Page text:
We enrolled acute ischemic stroke patients within 72 hours after their ictus from several hospitals located in Northern China from August 2007 to December 2009. All the patients are aged between 35 and 75 without some specific predefined diseases. The diagnoses of syndromes were made by experienced doctors of TCM on the basis of . A questionnaire of symptoms was formulated after the literature research and expert investigation. And the symptoms were observed by nerve physicians, who had been specially trained for this program, through observation, listening, interrogation, and pulse-taking along with the medical history of patients. In total, we collected 166 acute ischemic stroke samples of patients with 102 records of symptoms. Syndromes and symptoms present in the form of binary values. We omitted phlegm-heat and bowel-repletion syndrome, phlegm-heat blocking internally syndrome, phlegm-damp clouding orifices syndrome, qi deficiency and blood stasis syndrome, and yin-deficiency and wind-agitation syndrome as the number of positive samples is too limited to generate diagnostic model. Thus, we focused on the analysis of wind-phlegm collateral obstruction syndrome of acute ischemic stroke.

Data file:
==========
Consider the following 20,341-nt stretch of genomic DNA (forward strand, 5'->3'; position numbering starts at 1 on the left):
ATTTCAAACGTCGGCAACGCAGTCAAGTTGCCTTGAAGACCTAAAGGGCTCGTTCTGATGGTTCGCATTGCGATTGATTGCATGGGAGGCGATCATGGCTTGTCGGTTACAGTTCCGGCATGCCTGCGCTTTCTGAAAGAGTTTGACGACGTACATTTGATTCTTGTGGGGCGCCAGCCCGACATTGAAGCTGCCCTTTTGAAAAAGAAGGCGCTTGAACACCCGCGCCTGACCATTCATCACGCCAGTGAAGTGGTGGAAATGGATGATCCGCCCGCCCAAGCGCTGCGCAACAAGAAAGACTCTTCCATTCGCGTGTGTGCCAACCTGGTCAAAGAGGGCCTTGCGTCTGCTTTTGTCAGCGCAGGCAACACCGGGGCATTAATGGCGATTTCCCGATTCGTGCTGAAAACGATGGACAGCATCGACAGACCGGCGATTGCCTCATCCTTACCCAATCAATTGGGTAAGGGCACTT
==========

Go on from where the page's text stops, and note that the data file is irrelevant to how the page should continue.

2.2. SVM-Based Diagnostic Model
We choose SVM to generate the diagnostic model, which is essentially a classification schema, because SVM is based on strong theoretical foundations and performs well in many application domains . As the SVM training environment, we selected the widely used libsvm software package . We used a RBF kernel function for all the SVM classifiers to prevent the choice of kernel function from affecting our results.